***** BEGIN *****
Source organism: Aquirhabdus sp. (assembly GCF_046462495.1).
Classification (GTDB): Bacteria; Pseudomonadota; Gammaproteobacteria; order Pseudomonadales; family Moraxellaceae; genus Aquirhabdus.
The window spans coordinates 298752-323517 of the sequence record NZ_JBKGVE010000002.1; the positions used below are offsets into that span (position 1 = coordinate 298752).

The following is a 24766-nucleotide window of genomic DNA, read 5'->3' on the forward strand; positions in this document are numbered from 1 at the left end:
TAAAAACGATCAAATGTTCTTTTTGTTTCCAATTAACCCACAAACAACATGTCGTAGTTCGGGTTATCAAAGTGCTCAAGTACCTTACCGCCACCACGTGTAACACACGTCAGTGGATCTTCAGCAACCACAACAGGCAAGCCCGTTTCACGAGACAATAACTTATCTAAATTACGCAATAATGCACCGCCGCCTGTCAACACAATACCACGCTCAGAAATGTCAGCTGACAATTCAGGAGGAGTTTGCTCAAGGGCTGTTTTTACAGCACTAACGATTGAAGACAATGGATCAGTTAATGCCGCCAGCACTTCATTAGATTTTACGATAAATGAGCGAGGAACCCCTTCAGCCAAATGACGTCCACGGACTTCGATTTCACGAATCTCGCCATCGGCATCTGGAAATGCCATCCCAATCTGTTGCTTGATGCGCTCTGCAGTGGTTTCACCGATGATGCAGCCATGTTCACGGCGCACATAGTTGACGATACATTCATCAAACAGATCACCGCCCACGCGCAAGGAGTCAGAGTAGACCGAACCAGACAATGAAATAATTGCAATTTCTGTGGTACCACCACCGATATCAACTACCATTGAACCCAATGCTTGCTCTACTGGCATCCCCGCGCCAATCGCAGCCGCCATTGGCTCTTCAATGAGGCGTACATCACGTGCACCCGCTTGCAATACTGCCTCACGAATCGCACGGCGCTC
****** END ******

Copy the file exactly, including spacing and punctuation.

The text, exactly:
Source organism: Aquirhabdus sp. (assembly GCF_046462495.1).
Classification (GTDB): Bacteria; Pseudomonadota; Gammaproteobacteria; order Pseudomonadales; family Moraxellaceae; genus Aquirhabdus.
The window spans coordinates 298752-323517 of the sequence record NZ_JBKGVE010000002.1; the positions used below are offsets into that span (position 1 = coordinate 298752).

The following is a 24766-nucleotide window of genomic DNA, read 5'->3' on the forward strand; positions in this document are numbered from 1 at the left end:
TAAAAACGATCAAATGTTCTTTTTGTTTCCAATTAACCCACAAACAACATGTCGTAGTTCGGGTTATCAAAGTGCTCAAGTACCTTACCGCCACCACGTGTAACACACGTCAGTGGATCTTCAGCAACCACAACAGGCAAGCCCGTTTCACGAGACAATAACTTATCTAAATTACGCAATAATGCACCGCCGCCTGTCAACACAATACCACGCTCAGAAATGTCAGCTGACAATTCAGGAGGAGTTTGCTCAAGGGCTGTTTTTACAGCACTAACGATTGAAGACAATGGATCAGTTAATGCCGCCAGCACTTCATTAGATTTTACGATAAATGAGCGAGGAACCCCTTCAGCCAAATGACGTCCACGGACTTCGATTTCACGAATCTCGCCATCGGCATCTGGAAATGCCATCCCAATCTGTTGCTTGATGCGCTCTGCAGTGGTTTCACCGATGATGCAGCCATGTTCACGGCGCACATAGTTGACGATACATTCATCAAACAGATCACCGCCCACGCGCAAGGAGTCAGAGTAGACCGAACCAGACAATGAAATAATTGCAATTTCTGTGGTACCACCACCGATATCAACTACCATTGAACCCAATGCTTGCTCTACTGGCATCCCCGCGCCAATCGCAGCCGCCATTGGCTCTTCAATGAGGCGTACATCACGTGCACCCGCTTGCAATACTGCCTCACGAATCGCACGGCGCTC